If the two sides don’t manage to agree on the coalition, the Tories can still go it alone in a minority administration. But they would be dependent on support from other parties to pass legislation.
Either way, the Conservatives are faced with keeping a government together as they try to push through aggressive spending cuts to Britain’s much-loved public services, with £6 billion to come this year alone.
The new government must do this without upending a fragile economic recovery and must deal with other issues, such as public anger if progress isn’t seen in the unpopular war in Afghanistan.
On Tuesday night, the Conservatives and Liberal Democrats were close to finalizing terms on a coalition after an attempt by the newly deposed Labour Party to seal a deal with the Liberal Democrats failed. The party’s last toss of the dice, after 13 years in power, crashed amid opposition from Labour Party lawmakers and the realization that any coalition, which would need the help of other parties, would be too fragile to survive.
The High and Lows of Labour’s 13-Year Reign
May 1997: Labour’s Tony Blair becomes U.K. prime minister in landslide victory, ending 18 years of Conservative rule.
May 1997: Labour’s Tony Blair becomes U.K. prime minister in landslide victory, ending 18 years of Conservative rule.
April 1998: Blair helps broker historic peace agreement in Northern Ireland.
June 2001: With economy growing, Blair re-elected by wide margins.
September 2001: Terrorists attack the U.S.; Blair subsequently backs U.S. invasion of Afghanistan.
March 2003: Blair backs U.S.-led invasion of Iraq, which quickly becomes a political liability for Labour.
September 2004: Protesters storm Parliament in opposition to Labour’s proposed ban on fox hunting.
May 2005: Blair re-elected again, but Labour’s majority in Parliament shrinks.
July 2005: Terrorist bombings of London’s transit system kill dozens.
June 2007: Facing low approval ratings and internal party pressure, Blair resigns, handing power to Gordon Brown.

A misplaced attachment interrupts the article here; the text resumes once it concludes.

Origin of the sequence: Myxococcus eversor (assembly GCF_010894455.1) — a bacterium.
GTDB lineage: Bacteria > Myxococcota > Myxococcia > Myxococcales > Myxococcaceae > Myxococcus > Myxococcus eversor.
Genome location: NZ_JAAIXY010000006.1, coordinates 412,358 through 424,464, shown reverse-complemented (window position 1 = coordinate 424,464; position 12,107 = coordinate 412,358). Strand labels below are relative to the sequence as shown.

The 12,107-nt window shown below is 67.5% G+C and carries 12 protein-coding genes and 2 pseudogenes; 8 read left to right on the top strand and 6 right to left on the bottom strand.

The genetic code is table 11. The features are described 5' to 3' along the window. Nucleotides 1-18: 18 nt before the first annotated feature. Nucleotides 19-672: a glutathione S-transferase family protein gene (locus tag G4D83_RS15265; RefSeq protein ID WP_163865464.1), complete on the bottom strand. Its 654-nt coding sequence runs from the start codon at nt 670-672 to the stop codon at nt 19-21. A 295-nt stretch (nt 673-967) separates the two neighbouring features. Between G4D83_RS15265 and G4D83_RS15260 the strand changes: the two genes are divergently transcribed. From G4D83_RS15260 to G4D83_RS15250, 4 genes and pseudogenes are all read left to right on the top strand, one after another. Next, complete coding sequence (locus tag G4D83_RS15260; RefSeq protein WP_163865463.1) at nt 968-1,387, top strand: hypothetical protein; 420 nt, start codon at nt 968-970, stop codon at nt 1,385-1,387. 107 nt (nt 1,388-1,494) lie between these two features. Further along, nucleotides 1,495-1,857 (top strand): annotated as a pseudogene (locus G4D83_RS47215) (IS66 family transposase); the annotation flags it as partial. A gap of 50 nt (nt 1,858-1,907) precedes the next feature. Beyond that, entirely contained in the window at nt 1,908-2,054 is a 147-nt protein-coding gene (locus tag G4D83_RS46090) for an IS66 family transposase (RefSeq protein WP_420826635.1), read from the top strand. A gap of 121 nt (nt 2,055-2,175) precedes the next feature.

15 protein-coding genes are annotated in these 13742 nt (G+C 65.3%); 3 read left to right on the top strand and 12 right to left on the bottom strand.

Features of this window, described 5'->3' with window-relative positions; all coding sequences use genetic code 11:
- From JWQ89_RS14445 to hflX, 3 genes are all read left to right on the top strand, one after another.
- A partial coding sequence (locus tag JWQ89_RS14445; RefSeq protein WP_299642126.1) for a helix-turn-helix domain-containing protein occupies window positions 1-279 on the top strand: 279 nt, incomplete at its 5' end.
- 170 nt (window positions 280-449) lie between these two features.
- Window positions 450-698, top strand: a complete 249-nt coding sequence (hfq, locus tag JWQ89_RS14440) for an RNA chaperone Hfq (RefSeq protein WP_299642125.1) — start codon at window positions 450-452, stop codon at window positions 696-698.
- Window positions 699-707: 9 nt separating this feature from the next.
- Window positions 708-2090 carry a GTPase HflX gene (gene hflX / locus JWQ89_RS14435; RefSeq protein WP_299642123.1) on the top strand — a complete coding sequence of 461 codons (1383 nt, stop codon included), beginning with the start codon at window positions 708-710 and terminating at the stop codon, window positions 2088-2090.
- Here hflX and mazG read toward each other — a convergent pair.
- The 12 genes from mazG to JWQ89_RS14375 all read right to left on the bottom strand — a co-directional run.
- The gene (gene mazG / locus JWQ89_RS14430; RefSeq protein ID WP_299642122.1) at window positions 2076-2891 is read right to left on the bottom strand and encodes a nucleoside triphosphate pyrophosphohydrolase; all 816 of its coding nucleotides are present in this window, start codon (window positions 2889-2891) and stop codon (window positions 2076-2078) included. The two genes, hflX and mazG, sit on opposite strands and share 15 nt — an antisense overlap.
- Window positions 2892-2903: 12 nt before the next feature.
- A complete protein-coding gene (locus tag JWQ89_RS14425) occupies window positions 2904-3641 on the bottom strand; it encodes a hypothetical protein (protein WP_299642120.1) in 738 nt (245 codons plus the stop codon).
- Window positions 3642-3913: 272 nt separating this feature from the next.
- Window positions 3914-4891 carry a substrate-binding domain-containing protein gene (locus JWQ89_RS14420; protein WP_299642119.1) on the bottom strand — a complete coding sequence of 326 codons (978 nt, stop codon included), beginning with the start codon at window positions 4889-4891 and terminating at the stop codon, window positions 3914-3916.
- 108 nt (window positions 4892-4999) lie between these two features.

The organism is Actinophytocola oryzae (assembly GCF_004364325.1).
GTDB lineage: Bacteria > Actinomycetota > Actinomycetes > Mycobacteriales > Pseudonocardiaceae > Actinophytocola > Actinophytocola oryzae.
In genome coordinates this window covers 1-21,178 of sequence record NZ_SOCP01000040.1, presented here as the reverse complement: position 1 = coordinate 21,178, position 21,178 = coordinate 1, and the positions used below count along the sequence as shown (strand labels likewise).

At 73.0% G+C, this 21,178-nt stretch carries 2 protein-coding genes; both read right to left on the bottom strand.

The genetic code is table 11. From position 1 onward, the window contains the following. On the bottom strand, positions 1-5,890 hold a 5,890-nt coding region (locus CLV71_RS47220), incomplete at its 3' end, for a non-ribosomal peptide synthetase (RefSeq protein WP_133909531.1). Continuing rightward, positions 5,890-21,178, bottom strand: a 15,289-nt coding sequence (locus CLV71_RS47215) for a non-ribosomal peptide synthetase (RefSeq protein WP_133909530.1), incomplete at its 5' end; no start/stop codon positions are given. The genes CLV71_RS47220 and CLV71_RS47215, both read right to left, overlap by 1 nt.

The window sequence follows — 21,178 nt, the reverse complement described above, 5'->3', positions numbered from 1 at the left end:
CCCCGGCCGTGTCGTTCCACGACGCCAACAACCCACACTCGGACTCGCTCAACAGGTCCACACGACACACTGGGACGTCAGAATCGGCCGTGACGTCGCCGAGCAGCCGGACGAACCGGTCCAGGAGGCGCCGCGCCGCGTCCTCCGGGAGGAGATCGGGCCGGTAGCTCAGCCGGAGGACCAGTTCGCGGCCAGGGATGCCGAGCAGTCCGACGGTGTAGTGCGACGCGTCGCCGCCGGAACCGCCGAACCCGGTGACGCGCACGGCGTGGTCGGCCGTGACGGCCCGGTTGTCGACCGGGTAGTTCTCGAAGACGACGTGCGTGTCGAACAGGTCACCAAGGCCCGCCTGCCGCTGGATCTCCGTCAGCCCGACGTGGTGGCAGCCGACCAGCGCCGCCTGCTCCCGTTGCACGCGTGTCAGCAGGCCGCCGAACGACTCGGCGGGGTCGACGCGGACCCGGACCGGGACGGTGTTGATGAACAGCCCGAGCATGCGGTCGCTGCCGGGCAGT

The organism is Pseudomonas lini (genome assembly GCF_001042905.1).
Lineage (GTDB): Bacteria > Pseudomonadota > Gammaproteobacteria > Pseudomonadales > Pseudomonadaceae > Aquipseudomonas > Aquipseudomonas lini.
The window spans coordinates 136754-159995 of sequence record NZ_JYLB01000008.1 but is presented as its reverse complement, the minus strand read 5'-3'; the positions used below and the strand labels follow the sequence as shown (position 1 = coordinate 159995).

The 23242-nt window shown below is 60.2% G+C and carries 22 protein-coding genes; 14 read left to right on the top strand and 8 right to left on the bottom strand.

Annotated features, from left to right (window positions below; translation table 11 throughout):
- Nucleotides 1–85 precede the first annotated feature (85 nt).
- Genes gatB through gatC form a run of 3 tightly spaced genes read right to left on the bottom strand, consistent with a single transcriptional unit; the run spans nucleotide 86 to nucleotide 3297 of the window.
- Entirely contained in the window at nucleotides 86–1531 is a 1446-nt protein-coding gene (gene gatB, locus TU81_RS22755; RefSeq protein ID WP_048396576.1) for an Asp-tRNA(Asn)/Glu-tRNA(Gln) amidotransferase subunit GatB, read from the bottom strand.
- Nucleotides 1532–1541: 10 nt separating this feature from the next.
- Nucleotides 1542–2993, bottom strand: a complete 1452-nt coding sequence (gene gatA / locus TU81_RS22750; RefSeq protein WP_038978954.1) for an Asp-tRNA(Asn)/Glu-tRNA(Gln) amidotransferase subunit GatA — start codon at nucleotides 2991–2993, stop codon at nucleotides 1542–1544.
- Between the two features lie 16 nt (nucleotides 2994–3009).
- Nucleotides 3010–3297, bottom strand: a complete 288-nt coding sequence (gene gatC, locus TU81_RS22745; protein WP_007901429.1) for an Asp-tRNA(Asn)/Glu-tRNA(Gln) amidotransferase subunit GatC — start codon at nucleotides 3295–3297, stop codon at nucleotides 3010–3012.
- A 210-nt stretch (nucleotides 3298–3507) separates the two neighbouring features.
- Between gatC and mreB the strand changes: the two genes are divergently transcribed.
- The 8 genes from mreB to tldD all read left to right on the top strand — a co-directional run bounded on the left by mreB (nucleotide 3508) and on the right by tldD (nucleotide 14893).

September 2007: Mortgage lender Northern Rock requires rescue by Bank of England, in harbinger of financial crisis.
October 2008: Brown unveils bailout of several big U.K. banks, serving as a model for U.S. and other government rescues.
April 2010: Brown asks the queen to dissolve Parliament and call national elections.
After an emotional farewell speech in front of his staff and supporters outside No. 10 Downing St., Mr. Brown headed to Buckingham Palace to tender his resignation, ending a long career at the top of British politics with the words “thank you and goodbye.”
The Liberal Democrats’ leadership was set to meet with party lawmakers and other senior officials early Tuesday evening in London in what could prove the last major hurdle to a coalition deal. The Liberal Democrats need backing from three quarters of their lawmakers and their governing Federal Executive.
Financial markets reacted positively to signals that a deal between the Conservatives and the Liberal Democrats seemed set to happen.
The pound surged on the news with the euro sinking 0.7% to the day’s low of £0.8514. Sterling spiked by the same amount against the dollar to the day’s high of $1.4915.
A day of frantic back-and-forth meetings began with Tory impatience about the lack of a conclusion to power-sharing talks with the Liberal Democrats that began Friday.
“The Liberals played us quite smartly, kept us in the wings to keep the Tories keen,” said Jim Fitzpatrick, who until Tuesday evening was a government minister. In a sign of likely recrimination that could hurt Labour, Mr. Fitzpatrick said his party should never have tried to torpedo the Liberal Democrat talks with the Conservatives, given the Tories had won the most seats
Thursday’s general election left Mr. Cameron’s Conservatives as the largest in Parliament, with 306 seats, compared with 258 for Mr. Brown’s Labour party. A party needs 326 seats to form a majority government.
With 57 seats, the Liberal Democrats would guarantee a Conservative-led government a majority.
But not all Conservatives are on board for a deal with the Liberal Democrats. The Tories offered a referendum on the alternative-vote system, in which the electorate numbers their candidates in order of preference and it is the one with more than 50% of the vote that wins the seat. Many Tories don’t want to tamper with a system that works well for the bigger parties, in which it is the number of seats won in the House of Commons, rather than the proportion of the vote, that wins the day.
Outside Downing Street, his pregnant wife at his side, Mr. Cameron set out the values that he has used to modernize the party and push it to a victory after three consecutive landslide losses.
“I want to try and build a more responsible society in Britain, one where don’t just ask what are my entitlements but what are my responsibilities,” he said. But in a classic Cameron twist to this traditional Conservative message in which the poor and needy are looked after by the state, the new Prime Minister spelt out that “those who can should and those who can’t we will always help.”—Conservative Party leader David Cameron on Tuesday completed a tortuous journey to become Britain’s prime minister, and essentially clinched a fragile power-sharing deal with the country’s No. 3 political party in the wake of Thursday’s inconclusive election.